1. H3.2  locate, select and organise relevant information from different types of sources
  2. H3.3  analyse and evaluate sources for their usefulness and reliability
  3. H3.4  explain and evaluate differing perspectives and interpretations of the past
  4. H3.5  plan and present the findings of historical investigations, analysing and synthesising
    information from different types of sources

  1. H4.1  use historical terms and concepts appropriately
  2. H4.2  communicate a knowledge and understanding of historical features and issues, using
    appropriate and well-structured oral and written forms

Students learn to:
  • ask relevant questions in relation to World War I
  • locate, select and organise information from different types of primary and secondary
    sources, including ICT, about key features and issues related to World War I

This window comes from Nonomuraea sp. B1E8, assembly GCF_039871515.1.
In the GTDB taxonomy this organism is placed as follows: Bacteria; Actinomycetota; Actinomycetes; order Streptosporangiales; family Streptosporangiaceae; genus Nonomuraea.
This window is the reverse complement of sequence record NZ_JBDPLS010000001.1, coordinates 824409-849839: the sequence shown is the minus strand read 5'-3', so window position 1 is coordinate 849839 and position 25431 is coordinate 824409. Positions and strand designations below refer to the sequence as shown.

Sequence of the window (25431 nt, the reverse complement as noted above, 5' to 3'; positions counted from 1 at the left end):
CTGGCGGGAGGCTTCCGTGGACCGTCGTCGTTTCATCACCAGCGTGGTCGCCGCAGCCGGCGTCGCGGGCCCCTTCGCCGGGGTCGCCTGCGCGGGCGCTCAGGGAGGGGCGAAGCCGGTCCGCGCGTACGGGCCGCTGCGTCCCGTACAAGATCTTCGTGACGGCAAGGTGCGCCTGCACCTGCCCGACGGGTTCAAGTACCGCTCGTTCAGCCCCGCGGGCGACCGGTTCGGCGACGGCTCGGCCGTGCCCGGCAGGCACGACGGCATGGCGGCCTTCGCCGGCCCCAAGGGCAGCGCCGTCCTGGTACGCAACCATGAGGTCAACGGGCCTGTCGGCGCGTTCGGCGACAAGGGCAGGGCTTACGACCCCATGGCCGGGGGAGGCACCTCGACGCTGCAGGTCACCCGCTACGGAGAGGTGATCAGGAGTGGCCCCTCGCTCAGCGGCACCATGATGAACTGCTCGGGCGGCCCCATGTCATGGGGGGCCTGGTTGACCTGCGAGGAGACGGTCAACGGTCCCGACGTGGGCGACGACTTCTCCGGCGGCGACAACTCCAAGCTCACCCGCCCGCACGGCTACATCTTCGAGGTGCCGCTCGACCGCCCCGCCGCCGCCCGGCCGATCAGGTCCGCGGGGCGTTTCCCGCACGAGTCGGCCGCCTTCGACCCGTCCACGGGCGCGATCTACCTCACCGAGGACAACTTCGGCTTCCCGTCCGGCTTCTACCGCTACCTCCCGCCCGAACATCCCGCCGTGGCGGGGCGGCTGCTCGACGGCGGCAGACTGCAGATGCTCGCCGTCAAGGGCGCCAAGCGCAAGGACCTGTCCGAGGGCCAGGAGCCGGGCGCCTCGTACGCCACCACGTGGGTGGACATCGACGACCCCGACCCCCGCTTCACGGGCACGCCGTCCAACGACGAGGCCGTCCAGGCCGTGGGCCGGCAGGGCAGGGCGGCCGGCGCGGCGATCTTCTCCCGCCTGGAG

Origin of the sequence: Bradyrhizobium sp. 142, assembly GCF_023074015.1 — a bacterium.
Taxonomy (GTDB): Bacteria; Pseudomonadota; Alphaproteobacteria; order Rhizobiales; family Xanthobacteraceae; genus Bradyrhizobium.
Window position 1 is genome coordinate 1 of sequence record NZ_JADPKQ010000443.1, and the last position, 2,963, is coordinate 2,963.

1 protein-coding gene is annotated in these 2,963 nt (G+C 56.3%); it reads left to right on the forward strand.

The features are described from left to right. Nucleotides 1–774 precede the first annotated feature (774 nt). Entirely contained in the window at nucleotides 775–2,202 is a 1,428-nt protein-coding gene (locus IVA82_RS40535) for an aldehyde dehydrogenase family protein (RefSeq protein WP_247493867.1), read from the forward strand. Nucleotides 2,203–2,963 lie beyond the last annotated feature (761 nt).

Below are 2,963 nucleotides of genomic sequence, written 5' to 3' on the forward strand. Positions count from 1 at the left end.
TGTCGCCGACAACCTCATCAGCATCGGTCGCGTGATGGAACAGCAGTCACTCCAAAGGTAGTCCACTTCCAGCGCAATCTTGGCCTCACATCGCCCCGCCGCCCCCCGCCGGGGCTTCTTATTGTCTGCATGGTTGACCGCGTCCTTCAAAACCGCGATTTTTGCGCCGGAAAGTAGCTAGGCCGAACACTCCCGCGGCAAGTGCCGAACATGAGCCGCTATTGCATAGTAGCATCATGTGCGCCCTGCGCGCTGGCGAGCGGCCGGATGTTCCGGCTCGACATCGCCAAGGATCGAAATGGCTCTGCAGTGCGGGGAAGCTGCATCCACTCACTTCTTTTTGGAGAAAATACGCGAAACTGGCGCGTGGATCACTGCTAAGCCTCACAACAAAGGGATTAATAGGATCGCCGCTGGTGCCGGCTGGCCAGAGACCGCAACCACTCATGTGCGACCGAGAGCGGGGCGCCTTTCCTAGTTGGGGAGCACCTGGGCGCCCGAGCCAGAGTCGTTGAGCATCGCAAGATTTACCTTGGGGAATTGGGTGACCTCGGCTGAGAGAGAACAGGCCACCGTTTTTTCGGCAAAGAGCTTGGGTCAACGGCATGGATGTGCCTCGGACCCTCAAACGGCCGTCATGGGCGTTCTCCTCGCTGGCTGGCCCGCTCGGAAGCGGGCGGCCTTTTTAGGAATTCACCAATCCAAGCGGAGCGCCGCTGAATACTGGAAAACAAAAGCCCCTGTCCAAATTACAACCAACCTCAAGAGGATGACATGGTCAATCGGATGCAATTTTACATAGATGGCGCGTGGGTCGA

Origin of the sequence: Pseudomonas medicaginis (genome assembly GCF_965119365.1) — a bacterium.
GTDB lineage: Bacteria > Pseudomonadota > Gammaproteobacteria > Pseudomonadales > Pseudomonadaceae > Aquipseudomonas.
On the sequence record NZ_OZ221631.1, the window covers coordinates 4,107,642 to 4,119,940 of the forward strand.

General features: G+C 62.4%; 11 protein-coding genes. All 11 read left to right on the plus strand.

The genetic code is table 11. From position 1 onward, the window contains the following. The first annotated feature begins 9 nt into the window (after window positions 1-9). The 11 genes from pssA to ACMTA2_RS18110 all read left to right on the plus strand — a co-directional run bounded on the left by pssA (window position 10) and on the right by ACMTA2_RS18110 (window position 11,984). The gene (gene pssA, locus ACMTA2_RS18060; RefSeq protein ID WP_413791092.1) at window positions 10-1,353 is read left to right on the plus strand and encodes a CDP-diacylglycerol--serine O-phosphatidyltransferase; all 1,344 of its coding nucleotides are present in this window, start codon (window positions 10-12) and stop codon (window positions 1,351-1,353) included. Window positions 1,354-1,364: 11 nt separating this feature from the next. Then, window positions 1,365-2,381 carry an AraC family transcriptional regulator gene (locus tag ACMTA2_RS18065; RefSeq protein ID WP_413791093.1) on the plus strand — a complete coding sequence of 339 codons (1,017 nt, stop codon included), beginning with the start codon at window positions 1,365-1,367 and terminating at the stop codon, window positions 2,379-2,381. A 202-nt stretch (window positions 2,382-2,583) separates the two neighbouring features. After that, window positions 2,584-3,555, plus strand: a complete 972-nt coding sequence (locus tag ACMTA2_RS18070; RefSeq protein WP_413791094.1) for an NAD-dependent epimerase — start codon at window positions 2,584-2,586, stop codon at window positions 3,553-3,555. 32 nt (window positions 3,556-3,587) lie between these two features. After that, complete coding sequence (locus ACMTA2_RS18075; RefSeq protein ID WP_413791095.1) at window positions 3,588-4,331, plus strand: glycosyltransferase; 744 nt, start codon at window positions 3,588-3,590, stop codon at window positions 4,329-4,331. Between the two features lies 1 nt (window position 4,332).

• make deductions and draw conclusions about key features and issues of World War I
  • evaluate the usefulness, reliability and perspectives of sources
  • account for and assess differing historical interpretations of World War I
  • use historical terms and concepts appropriately
  • present the findings of investigations on aspects of World War I, analysing and
    synthesising information from different types of sources

  • communicate an understanding of the features and issues of World War I using
    appropriate and well-structured oral and/or written and/or multimedia forms including ICT.